A lot has changed since John Hiatt recorded The Eclipse Sessions in 2018, and his latest release, Leftover Feelings (New West), is all the more significant for a couple of reasons: It was made during the 2020 pandemic, and it was recorded at Nashville’s legendary RCA Studio B, during a time when tourists had virtually stopped visiting the historic site.
As Hiatt explains, “If the pandemic had any plusses, it was that we were able to get in there and record during the day. Normally you can only record at night at Studio B, and you have to break your gear down after each session. We got in there last October and we settled on four days. Every day we got tested, and when we were in the control room we wore masks and stayed apart and all that.”
It was worth the precautions to bring such a confluence of talent to bear on the project. Between the richness of Hiatt’s songs and the awesome musicianship of Jerry Douglas’s band – which includes Mike Seal on acoustic guitar and electric guitar, Daniel Kimbro on bass and Christian Sedelmyer on fiddle – Leftover Feelings is a superb, live-in-the-studio album that has the atmosphere of a very special room and the sense of togetherness that can only happen when players are in it as one.
However, it wasn’t a given that the project would actually take flight. “I think like everybody else I was initially just staying home, and I wasn’t terribly creative at all,” Hiatt says. “I was just fumbling around in the dark, doing some reading, but not really writing much.
“But after a while, I started writing some songs and making demos in my little home studio and got interested in that. Things that threaten life can also be life enhancing if you can turn them into something positive. To be able to make music during this time was just a miracle, and then to get together with Jerry and the guys and do the recording – we were just grinning ear to ear to be able to make music again after having not done it for a year.”
The album rolls out of the gate with “Long Black Electric Cadillac,” Hiatt’s whimsical nod to a “green” tail fin-festooned luxury ride. “I hope there will be a 1,000-mile battery in a long black electric Cadillac,” he says. “I’ll be first in line! It was fun to write that song and to start with something that had some levity. Then we head down to Mississippi [“Mississippi Phone Booth”] with another traveling song about a trip that a guy makes out of his personal hell, and he’s making the phone call home, saying, ‘Please don’t hang up on me this time!’”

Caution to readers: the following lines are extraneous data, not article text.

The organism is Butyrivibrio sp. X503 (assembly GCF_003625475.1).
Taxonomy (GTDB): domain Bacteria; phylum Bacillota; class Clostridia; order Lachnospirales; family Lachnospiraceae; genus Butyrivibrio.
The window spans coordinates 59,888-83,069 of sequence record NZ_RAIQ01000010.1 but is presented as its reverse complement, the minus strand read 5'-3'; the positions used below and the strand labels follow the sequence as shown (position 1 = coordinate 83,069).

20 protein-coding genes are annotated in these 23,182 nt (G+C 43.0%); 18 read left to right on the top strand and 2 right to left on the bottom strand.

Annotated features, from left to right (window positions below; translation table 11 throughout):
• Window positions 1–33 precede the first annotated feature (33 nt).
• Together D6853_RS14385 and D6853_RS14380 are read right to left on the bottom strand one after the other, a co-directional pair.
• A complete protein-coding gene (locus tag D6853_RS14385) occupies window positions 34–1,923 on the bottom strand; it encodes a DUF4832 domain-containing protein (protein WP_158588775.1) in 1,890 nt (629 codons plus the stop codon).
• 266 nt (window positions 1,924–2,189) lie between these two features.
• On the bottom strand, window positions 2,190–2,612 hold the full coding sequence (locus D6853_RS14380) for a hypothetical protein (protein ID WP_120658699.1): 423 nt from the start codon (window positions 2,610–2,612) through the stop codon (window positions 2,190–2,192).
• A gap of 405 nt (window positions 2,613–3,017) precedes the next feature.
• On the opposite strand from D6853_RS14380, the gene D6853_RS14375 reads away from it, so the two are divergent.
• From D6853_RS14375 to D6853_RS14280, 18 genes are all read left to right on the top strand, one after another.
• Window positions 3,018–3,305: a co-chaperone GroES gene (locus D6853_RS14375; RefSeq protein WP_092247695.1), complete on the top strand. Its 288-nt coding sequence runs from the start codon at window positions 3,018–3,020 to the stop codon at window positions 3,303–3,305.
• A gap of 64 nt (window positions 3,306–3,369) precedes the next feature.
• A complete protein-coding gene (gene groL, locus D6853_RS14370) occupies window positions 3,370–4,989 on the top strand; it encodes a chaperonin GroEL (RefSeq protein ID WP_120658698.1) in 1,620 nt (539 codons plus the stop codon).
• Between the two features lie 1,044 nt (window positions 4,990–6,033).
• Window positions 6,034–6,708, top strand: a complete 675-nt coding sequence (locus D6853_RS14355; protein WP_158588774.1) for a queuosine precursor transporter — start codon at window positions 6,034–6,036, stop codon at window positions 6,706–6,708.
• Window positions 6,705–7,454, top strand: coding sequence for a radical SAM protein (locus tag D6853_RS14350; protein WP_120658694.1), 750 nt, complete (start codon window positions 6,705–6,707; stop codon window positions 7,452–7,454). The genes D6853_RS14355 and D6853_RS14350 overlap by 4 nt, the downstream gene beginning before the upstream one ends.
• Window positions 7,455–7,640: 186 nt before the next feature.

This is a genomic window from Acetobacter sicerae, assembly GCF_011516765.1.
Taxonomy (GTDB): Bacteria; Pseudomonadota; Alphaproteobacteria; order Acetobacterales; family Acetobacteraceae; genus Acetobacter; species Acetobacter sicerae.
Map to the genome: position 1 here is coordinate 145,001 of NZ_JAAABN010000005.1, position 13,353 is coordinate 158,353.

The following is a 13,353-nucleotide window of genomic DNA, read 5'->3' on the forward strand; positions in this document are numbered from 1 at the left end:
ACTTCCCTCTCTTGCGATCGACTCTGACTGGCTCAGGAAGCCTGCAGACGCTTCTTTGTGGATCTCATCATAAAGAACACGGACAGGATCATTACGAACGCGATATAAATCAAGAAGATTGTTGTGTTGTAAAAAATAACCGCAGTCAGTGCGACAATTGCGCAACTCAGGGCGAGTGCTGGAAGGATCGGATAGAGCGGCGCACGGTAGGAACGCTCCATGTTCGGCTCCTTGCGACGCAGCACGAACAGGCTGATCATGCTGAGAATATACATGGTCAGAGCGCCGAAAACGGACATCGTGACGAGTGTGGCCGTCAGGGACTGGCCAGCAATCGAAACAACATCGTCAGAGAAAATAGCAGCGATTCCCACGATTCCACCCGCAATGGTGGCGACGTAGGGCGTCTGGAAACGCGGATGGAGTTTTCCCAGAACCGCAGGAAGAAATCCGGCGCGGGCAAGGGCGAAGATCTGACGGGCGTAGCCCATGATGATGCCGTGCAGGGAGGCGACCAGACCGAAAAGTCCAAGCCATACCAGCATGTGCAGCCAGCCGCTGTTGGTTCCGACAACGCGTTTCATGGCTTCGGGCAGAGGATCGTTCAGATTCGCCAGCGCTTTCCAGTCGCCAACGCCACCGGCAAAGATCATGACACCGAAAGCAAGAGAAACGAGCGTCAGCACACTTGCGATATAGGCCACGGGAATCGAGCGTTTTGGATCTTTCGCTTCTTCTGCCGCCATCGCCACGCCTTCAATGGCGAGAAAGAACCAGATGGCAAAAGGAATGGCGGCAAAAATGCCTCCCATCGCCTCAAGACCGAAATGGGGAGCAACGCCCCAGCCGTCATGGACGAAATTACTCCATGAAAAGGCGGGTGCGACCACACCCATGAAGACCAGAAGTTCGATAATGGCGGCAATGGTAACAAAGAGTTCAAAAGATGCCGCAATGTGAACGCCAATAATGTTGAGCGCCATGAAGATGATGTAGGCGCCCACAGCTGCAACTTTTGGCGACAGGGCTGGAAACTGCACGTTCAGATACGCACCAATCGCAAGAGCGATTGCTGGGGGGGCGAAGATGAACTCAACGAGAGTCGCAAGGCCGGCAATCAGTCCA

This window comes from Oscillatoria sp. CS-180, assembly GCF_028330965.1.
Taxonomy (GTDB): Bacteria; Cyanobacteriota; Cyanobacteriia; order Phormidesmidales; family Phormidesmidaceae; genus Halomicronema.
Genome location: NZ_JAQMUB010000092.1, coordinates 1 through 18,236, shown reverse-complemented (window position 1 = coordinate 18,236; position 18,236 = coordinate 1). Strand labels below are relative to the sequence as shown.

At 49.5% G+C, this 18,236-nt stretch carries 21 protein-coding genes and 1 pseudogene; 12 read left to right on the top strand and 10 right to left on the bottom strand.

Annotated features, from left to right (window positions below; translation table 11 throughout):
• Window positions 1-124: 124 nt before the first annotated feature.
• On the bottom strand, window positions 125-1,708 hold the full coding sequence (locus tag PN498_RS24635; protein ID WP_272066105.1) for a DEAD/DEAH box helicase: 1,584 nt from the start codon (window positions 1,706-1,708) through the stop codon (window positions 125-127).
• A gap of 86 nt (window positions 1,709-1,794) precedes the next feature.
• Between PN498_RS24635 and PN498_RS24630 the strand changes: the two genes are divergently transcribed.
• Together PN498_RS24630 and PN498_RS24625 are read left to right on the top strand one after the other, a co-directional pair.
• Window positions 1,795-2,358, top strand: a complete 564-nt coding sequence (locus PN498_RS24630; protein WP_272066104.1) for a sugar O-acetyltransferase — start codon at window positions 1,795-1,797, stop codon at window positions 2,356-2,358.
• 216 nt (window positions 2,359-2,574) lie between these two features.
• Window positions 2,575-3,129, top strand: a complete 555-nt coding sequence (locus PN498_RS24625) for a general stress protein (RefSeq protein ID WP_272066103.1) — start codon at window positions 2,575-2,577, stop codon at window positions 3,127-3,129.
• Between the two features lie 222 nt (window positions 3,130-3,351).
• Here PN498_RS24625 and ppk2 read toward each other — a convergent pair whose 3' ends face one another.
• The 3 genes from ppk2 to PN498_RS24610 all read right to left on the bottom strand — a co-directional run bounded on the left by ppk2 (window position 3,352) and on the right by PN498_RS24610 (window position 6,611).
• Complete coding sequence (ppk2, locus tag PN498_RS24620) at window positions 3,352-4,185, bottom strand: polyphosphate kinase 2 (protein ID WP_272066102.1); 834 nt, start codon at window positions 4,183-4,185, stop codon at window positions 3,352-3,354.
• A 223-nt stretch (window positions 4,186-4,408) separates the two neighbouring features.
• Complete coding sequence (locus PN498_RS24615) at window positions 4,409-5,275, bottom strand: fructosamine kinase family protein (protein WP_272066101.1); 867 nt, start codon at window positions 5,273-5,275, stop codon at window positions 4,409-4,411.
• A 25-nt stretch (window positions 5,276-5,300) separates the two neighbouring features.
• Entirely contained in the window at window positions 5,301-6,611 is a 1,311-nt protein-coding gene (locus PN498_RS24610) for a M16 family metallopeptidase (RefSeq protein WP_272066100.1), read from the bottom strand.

Leftover Feelings is all about the light and dark contrasts in Hiatt’s stories, and so it follows that tracks like “Buddy Boy” and “Keen Rambler” offer respite to the album’s heavier songs, like “Light of the Burning Sun,” where he reveals the emotional weight of his brother’s suicide. “He was 21 and I was about 11,” Hiatt explains. “There were seven of us, and he was the oldest. So it’s the story of what happened and how it impacted the family, as suicide does. I was finally able to write a song about it.
“I write songs as kind of a way to get my bearings at a certain point in my life, or maybe figure out things by telling stories. I figured it was bound to come up, and it was good to write about it. I was kind of reluctant to put it on the record, to be honest, because I thought it was too dark. But Jerry said, ‘Man, people have been through this and have lost loved ones this way, and they need to hear it.’”
How was the decision made to record the album at RCA Studio B?
It’s funny, because Ry Cooder and I had talked about doing a project there when he was here in 2019, and we went and looked at the studio. And then we thought maybe we should do it at FAME, down at Muscle Shoals. So we kind of logged that, but we crisscrossed paths and the songs didn’t come together for that project, and we put it on hold. And then I started talking to my manager about what we might want to do for a new record, and he said, “How about Jerry Douglas?”
I thought that was a fantastic idea, and so when that came up, I immediately thought RCA Studio B. Jerry played with Chet Atkins, and he’s done a lot of recording there. He came to Nashville in ’78, about eight years after I did. But I never recorded there. It’s funny, because I wrote for Tree Publishing, which was just up the street.
When I came to town in 1970, the music business was on two streets: 16th Avenue South and 17th Avenue South. And all the publishing houses and all the studios, except RCA, were in houses. And next door to a publishing company would be a boarding house with six or eight songwriters living there. I lived just five blocks up the street from RCA, and my first year I rented a room in a boarding house with four or five other songwriters and paid 11 bucks a week for my spring bed, a hot plate and a bare light-bulb hanging down. I was writing songs and thinking I was all in it.
It’s interesting that you’ve come full circle to recording at a place that was once ground zero for country music.
When I got here, I didn’t write country songs and really didn’t know much about country music. Coming from Indianapolis, I wasn’t raised on it necessarily. I listened to AM radio as a kid. I knew Hank Williams and Jimmie Rodgers and some of that stuff, but I didn’t really know the depth of country music until I got out here and started getting schooled a little in what it was all about.
What was the live scene like in Nashville at that time?
The first year or two I was here, Tut Taylor, the great Dobro player, opened the Old Time Pickin’ Parlor, and people like Norman Blake, John Hartford and even Dylan played there. That was a place for acoustic music, and then I think, in ’70 or ’71, a couple of guys opened the Exit/In, and all of us sort of oddball singer-songwriters who had come to Nashville at the same time – guys like Chris Gantry, Jimmy Buffett and myself, who didn’t exactly fit the country-music mold – had a place to play.
I heard more great music there in the seven years I lived in Nashville, from ’70 to ’77. Everybody from Weather Report to Chick Corea to Larry Coryell and Eleventh House. I remember Billy Joel did one of his first gigs from Piano Man there, and I opened for him.